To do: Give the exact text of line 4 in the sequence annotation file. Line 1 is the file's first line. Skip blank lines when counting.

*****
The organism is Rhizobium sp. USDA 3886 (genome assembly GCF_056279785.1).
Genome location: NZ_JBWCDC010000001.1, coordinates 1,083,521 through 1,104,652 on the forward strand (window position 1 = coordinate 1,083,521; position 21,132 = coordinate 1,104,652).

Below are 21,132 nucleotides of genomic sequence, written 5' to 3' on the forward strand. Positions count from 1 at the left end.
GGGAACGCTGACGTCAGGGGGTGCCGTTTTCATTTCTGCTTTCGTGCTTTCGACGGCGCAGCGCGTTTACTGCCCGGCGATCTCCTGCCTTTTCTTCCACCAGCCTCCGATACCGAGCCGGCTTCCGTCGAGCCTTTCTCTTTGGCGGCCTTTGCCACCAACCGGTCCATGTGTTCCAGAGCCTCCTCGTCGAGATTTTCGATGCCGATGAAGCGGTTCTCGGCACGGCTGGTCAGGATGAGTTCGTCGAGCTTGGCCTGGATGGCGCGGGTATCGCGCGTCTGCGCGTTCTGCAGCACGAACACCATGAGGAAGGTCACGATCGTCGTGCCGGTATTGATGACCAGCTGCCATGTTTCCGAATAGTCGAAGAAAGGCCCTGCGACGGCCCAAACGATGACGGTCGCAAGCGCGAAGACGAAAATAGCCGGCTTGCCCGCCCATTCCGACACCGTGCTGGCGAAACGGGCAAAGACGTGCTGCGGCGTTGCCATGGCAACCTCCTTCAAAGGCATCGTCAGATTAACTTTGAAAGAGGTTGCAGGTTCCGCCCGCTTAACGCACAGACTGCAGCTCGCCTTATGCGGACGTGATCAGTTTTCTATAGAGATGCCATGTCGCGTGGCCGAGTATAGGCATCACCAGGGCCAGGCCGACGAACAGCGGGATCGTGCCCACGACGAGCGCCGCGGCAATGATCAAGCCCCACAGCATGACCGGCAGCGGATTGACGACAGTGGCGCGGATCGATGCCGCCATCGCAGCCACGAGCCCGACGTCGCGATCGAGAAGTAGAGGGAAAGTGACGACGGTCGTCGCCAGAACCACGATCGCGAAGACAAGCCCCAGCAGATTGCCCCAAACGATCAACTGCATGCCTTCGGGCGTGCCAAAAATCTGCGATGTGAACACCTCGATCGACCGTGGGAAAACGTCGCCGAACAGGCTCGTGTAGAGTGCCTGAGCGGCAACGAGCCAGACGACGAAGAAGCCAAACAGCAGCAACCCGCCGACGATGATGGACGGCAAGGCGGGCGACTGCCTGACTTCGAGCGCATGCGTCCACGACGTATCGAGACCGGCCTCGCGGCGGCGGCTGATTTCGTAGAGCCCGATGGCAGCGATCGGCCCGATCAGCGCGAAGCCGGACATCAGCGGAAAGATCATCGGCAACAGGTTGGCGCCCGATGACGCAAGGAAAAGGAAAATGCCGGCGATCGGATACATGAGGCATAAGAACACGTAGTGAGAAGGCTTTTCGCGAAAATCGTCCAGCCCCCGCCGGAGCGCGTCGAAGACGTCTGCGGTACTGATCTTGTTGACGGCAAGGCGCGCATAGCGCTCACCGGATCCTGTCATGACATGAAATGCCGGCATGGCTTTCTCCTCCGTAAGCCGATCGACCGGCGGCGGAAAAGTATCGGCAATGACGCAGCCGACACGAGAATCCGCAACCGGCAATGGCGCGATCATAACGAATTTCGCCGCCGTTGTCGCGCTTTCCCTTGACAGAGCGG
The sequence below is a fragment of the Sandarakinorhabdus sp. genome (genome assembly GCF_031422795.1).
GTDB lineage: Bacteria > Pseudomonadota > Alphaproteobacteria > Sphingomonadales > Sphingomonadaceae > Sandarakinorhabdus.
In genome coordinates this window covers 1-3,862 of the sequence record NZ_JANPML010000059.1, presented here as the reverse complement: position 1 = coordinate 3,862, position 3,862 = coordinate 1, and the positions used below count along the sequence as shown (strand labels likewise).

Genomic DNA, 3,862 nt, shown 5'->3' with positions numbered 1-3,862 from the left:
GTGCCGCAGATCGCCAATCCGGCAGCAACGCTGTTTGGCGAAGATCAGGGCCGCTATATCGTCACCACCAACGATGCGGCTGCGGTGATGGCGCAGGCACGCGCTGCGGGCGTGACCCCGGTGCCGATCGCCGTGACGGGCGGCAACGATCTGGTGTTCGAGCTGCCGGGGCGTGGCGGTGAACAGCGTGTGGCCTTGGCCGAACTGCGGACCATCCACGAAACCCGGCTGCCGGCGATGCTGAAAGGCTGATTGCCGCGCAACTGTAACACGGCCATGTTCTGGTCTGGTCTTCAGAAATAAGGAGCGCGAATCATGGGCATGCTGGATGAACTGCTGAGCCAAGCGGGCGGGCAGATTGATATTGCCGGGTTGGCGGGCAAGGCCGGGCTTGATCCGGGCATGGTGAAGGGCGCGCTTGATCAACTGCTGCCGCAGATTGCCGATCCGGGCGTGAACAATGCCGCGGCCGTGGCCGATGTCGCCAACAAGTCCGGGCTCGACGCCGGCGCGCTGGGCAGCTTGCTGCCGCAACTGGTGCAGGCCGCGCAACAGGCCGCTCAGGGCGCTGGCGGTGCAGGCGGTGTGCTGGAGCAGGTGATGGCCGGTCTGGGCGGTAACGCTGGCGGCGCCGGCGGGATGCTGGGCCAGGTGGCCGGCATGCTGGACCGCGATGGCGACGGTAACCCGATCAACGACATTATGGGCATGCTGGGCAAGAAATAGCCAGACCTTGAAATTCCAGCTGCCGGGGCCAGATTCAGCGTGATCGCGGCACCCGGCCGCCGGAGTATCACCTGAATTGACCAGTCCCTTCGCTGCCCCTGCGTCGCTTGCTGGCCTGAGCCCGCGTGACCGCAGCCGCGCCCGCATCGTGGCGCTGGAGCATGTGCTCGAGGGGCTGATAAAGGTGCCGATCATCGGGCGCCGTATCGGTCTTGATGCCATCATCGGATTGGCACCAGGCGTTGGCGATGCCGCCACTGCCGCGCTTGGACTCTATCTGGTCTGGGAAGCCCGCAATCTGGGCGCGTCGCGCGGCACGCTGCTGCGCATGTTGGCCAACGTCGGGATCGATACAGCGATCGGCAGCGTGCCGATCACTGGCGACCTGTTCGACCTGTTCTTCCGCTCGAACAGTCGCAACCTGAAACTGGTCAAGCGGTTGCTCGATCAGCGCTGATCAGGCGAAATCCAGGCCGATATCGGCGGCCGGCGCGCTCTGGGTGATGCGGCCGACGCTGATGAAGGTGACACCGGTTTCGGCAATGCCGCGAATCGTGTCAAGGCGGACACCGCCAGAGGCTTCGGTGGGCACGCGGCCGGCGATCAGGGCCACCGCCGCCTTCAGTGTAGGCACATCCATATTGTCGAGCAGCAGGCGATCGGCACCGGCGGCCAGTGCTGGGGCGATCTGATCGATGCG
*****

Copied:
GGGAACGCTGACGTCAGGGGGTGCCGTTTTCATTTCTGCTTTCGTGCTTTCGACGGCGCAGCGCGTTTACTGCCCGGCGATCTCCTGCCTTTTCTTCCACCAGCCTCCGATACCGAGCCGGCTTCCGTCGAGCCTTTCTCTTTGGCGGCCTTTGCCACCAACCGGTCCATGTGTTCCAGAGCCTCCTCGTCGAGATTTTCGATGCCGATGAAGCGGTTCTCGGCACGGCTGGTCAGGATGAGTTCGTCGAGCTTGGCCTGGATGGCGCGGGTATCGCGCGTCTGCGCGTTCTGCAGCACGAACACCATGAGGAAGGTCACGATCGTCGTGCCGGTATTGATGACCAGCTGCCATGTTTCCGAATAGTCGAAGAAAGGCCCTGCGACGGCCCAAACGATGACGGTCGCAAGCGCGAAGACGAAAATAGCCGGCTTGCCCGCCCATTCCGACACCGTGCTGGCGAAACGGGCAAAGACGTGCTGCGGCGTTGCCATGGCAACCTCCTTCAAAGGCATCGTCAGATTAACTTTGAAAGAGGTTGCAGGTTCCGCCCGCTTAACGCACAGACTGCAGCTCGCCTTATGCGGACGTGATCAGTTTTCTATAGAGATGCCATGTCGCGTGGCCGAGTATAGGCATCACCAGGGCCAGGCCGACGAACAGCGGGATCGTGCCCACGACGAGCGCCGCGGCAATGATCAAGCCCCACAGCATGACCGGCAGCGGATTGACGACAGTGGCGCGGATCGATGCCGCCATCGCAGCCACGAGCCCGACGTCGCGATCGAGAAGTAGAGGGAAAGTGACGACGGTCGTCGCCAGAACCACGATCGCGAAGACAAGCCCCAGCAGATTGCCCCAAACGATCAACTGCATGCCTTCGGGCGTGCCAAAAATCTGCGATGTGAACACCTCGATCGACCGTGGGAAAACGTCGCCGAACAGGCTCGTGTAGAGTGCCTGAGCGGCAACGAGCCAGACGACGAAGAAGCCAAACAGCAGCAACCCGCCGACGATGATGGACGGCAAGGCGGGCGACTGCCTGACTTCGAGCGCATGCGTCCACGACGTATCGAGACCGGCCTCGCGGCGGCGGCTGATTTCGTAGAGCCCGATGGCAGCGATCGGCCCGATCAGCGCGAAGCCGGACATCAGCGGAAAGATCATCGGCAACAGGTTGGCGCCCGATGACGCAAGGAAAAGGAAAATGCCGGCGATCGGATACATGAGGCATAAGAACACGTAGTGAGAAGGCTTTTCGCGAAAATCGTCCAGCCCCCGCCGGAGCGCGTCGAAGACGTCTGCGGTACTGATCTTGTTGACGGCAAGGCGCGCATAGCGCTCACCGGATCCTGTCATGACATGAAATGCCGGCATGGCTTTCTCCTCCGTAAGCCGATCGACCGGCGGCGGAAAAGTATCGGCAATGACGCAGCCGACACGAGAATCCGCAACCGGCAATGGCGCGATCATAACGAATTTCGCCGCCGTTGTCGCGCTTTCCCTTGACAGAGCGG